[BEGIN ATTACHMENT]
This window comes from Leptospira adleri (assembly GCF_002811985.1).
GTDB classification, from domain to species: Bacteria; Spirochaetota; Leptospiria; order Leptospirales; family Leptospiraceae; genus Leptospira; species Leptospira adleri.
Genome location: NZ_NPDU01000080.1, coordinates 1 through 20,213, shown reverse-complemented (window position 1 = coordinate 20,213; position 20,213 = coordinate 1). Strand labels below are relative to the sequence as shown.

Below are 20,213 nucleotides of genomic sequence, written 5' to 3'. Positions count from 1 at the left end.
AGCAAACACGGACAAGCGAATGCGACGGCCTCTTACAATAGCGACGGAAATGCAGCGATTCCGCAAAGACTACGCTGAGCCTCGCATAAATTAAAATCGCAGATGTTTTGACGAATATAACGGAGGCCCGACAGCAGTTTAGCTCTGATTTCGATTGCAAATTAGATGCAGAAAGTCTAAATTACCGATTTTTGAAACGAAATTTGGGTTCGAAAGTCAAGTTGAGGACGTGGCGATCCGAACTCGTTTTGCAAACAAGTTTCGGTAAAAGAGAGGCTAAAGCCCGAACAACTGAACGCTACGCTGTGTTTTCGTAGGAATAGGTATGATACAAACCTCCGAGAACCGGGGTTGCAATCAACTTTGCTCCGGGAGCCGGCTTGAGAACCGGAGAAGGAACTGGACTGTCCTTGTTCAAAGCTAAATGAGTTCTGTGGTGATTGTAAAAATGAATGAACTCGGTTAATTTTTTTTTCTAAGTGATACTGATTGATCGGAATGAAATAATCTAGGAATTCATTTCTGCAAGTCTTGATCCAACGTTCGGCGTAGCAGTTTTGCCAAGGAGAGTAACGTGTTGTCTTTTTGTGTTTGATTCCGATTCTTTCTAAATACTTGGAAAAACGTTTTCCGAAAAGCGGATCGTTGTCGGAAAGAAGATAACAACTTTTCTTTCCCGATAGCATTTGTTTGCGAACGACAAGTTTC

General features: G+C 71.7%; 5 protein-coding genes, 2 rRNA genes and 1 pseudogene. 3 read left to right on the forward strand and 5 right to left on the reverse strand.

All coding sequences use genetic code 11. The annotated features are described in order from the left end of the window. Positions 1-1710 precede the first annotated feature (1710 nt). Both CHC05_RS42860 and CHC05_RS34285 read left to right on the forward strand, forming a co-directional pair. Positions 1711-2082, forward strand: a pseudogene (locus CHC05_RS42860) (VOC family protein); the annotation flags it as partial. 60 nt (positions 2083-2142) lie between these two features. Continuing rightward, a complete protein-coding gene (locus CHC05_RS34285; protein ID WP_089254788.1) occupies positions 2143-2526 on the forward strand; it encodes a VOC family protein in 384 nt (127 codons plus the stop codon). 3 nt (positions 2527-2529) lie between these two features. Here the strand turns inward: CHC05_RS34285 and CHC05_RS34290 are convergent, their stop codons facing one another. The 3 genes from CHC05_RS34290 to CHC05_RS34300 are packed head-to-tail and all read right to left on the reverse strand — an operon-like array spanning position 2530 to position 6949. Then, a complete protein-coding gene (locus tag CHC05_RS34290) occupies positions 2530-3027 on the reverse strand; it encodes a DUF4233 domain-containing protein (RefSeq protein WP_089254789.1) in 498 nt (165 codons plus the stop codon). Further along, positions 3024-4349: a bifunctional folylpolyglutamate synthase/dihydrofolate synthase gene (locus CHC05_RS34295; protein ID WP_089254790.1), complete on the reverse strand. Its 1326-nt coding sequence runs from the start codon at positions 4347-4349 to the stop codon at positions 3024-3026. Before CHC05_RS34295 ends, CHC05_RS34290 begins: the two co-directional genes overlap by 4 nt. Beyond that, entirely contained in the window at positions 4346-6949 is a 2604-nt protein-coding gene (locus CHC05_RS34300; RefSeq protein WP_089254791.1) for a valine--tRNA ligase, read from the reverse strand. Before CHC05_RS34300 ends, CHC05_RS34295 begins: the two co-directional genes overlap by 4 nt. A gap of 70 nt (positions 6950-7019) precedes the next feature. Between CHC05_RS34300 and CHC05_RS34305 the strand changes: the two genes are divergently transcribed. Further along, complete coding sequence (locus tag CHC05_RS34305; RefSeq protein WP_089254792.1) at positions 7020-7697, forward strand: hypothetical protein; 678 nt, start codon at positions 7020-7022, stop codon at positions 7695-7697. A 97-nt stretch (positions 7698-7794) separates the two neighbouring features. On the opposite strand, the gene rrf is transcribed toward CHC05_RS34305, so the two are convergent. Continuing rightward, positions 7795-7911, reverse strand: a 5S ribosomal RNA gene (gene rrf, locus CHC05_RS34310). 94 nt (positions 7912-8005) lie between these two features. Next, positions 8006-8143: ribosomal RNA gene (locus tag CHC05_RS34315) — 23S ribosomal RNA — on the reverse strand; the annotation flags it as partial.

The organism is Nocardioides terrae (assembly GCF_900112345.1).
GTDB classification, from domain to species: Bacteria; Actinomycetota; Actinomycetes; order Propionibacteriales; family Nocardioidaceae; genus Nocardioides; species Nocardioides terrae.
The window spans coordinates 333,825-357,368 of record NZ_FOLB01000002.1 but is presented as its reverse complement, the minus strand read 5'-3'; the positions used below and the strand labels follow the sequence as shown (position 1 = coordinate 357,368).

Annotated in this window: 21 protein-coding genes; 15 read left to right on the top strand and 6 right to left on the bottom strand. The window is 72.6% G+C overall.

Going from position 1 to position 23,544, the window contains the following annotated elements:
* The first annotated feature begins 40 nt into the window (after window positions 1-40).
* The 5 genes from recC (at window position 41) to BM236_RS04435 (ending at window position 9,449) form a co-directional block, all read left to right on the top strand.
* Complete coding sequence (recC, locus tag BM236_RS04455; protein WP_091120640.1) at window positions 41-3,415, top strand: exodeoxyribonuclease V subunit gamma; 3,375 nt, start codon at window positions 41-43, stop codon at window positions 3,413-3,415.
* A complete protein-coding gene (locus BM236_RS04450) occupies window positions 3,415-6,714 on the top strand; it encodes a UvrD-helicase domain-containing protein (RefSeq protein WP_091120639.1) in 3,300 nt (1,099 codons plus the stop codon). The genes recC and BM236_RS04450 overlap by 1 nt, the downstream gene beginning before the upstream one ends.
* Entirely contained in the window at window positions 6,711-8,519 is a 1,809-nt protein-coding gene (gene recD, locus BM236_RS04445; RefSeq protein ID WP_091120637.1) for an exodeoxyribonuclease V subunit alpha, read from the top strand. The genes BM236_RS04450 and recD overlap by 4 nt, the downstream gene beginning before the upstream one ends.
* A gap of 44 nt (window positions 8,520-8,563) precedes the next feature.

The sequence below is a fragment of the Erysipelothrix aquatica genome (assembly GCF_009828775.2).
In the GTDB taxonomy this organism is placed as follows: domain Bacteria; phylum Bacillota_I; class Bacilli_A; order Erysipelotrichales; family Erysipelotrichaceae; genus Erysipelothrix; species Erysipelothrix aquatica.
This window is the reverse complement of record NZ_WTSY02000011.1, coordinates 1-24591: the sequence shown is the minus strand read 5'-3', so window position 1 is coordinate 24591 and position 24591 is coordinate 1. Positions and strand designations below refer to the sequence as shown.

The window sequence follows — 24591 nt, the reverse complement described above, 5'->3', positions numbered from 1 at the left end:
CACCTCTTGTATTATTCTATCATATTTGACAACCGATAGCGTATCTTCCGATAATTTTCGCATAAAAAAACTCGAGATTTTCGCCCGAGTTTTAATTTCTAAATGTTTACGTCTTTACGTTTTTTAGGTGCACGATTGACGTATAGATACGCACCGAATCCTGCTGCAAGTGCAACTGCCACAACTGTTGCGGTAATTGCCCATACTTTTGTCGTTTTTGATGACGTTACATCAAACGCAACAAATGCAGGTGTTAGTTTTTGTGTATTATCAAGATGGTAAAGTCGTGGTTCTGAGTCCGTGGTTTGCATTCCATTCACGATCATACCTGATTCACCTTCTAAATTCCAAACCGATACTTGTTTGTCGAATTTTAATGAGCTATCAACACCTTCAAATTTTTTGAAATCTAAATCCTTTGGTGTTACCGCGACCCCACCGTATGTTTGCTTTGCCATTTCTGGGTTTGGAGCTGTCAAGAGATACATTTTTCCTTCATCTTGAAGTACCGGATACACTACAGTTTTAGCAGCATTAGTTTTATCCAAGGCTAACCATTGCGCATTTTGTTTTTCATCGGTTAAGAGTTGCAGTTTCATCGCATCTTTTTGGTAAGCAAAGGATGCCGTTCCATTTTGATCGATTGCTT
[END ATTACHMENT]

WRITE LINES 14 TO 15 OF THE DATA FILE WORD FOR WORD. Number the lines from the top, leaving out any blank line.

* The 5 genes from recC (at window position 41) to BM236_RS04435 (ending at window position 9,449) form a co-directional block, all read left to right on the top strand.
* Complete coding sequence (recC, locus tag BM236_RS04455; protein WP_091120640.1) at window positions 41-3,415, top strand: exodeoxyribonuclease V subunit gamma; 3,375 nt, start codon at window positions 41-43, stop codon at window positions 3,413-3,415.